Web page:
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Showing 1-5 of 5 reviews(4 star). Show all reviews
on October 10, 2003
This book is about a minister who takes a dying church and builds it up. Unfortunately, Paul, the minister, gets overly ambitious and tries to follow in the footsteps of his father. As a result, he goes about building the church up in the wrong way, by watering down the Bible and catering to the congregation and what they want to hear, instead of what they should be hearing. He hurts many people along the way, such as Samuel, Stephen, his wife, his son, and his mother, until finally, everything comes crashing down around him.
Francine Rivers does an excellent job of describing what can happen to a church and its people if the person leading is not following God. She goes into great detail describing the pain of Paul's family and friends as a result of his actions. I like how she gives the background of Paul's father and how his father has strongly influenced Paul's actions.
There were a couple of flaws in this book, however, which is the reason I can't give the book 5 stars.
First, where did Eunice grow up: Pennsylvania or Kentucky? I thought she mentioned that Eunice grew up in the hills of Kentucky, but then, later in the book, she mentioned that Eunice grew up in the hills of PA and that she even ran away there towards the end of the book. I know that Samuel and Abby lived in Kentucky, so maybe she got the 2 confused.
Also, how did Paul's father die? There wasn't a lot of explanation there, other than he died traveling to do something that he loved. I think she mentioned an accident, but that didn't come out too clearly in the book.
Like some of the reviewers here, I would have liked to have seen the book expanded another 100 pages to describe the reconciliation process between Paul and Eunice, and all the people he hurt. It seemed that it all happened too quick. It would have been interesting to see Paul and Eunice in marriage counseling, where Eunices gets right down to all the rage she's feeling, and also, for Paul to examine his relationship with his father and how it influenced his decisions.
All in all, this book was well written. I would highly recommend this, especially to all preachers, church leadership, and their families.
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on July 9, 2003
Here I sit bleary eyed, teary eyed and thankful. Ms. Rivers has provided me with another book full of mirrors, drawing me to look closer at myself, my relationships with the people I love and with God himself. A few things tied up too neatly for me, and I never recovered from the slap Paul gave Eunice partway through. NEVER. Eunice's reaction to that (or lack or a reaction) turned her back into character instead of a person.
In fact, neither Paul or Eunice rang true for me in many sections--she was too good and he was too bad. It'd take more than a jackrabbit to wake that guy up. Well, maybe not, God can do anything or I wouldn't be writing this. I think Stephen came across as the most believable, which strange since I'm a woman and I've never been an alcoholic, but he, Samuel and a minor character, Karen Kessler came across as real. Stephen's ex-wife too and the blame game they played.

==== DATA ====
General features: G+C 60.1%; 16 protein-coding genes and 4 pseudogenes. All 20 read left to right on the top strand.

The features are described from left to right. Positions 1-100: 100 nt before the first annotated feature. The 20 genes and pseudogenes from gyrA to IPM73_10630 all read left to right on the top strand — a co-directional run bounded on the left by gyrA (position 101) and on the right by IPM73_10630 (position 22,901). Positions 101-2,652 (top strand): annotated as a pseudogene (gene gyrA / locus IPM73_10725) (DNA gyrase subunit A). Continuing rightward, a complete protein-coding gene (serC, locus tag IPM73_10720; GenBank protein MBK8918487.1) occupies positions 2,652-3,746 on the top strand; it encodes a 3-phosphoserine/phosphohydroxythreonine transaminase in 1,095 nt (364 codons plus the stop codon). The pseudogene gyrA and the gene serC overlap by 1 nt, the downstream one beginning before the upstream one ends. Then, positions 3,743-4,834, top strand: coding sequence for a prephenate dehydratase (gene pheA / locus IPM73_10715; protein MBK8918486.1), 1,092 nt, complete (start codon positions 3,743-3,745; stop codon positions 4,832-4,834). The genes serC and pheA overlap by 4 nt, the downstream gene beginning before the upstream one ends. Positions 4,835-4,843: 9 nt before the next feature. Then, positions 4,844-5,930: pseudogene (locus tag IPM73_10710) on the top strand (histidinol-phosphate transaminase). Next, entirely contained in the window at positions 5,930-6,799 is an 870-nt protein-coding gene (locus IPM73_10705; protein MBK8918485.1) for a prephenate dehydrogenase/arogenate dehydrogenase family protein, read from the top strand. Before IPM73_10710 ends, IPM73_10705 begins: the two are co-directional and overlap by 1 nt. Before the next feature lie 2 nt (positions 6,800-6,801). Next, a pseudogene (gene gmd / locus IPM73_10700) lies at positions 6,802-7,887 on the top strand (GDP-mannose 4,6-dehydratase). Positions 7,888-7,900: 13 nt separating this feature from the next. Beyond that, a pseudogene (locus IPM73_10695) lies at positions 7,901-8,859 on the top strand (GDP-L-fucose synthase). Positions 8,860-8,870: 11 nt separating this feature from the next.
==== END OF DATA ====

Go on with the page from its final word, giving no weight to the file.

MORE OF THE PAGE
But Lois and Eunice lived up to the biblical namesakes a little too much for me. Timothy turned out to be a great kid. The elder Hudson was a piece of work. The effect of parent's expectations on their children definitely hit home.
But all in all, it was just Francine, doing her thing, being herself, being honest that I loved. She got preachy in spots but the real deal on other pages balanced the scales some. Why aren't there more "real" Christian books? Maybe these publishers should visit some of the churches in America and talk to their buying public. These people have real problems. And not just the parishoners--the leadership on down. Let art do it's job, to just be and let people take from it what God put there for each of them.
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on October 14, 2003
I always enjoy Francine Rivers. She is an excellent writer and she always gets to the heart of the matter-who is the Lord of your life-you or God? I read a review that said that the plot is unbelievable because of a turning point involving a jack rabbit. However, if God can change a man who was killing and persecuting Christians on his way into town (Paul) I think he could do it to Francine's Paul Hudson with a jack rabbit if He chose to. I never underestimate the power of God to radically change lives and He often does it in an unexpected way. I always enjoy how Francine Rivers uses her characters in her novels to illustrate Biblical principles, bring to life Bible stories, and to bring us face to face with our own sin and our desperate need for Jesus.
I recommend this book and any other book by Francine Rivers. You won't be able to put it down until you have read it from cover to cover.
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on June 8, 2004
This is a story line that is very true to the condition of the church today. It's time to get back to godliness. There were many times when I would have liked to smack Paul Hudson for being so horrible to his wife. And when he slapped her... well let's just say I wanted to choke him (I know, I know, not very christian). Eunice Hudson annoyed me too. She was too accomodating of her husbands temper tantrums. And Paul's father-Sheesh! What a wolf in sheeps clothing! Well, this was another fascinating story from Francine. Good job!
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on April 20, 2013
totally loved this book. it shows us how our ambitions can get in the way of God's. I've recommended thjs book to others.
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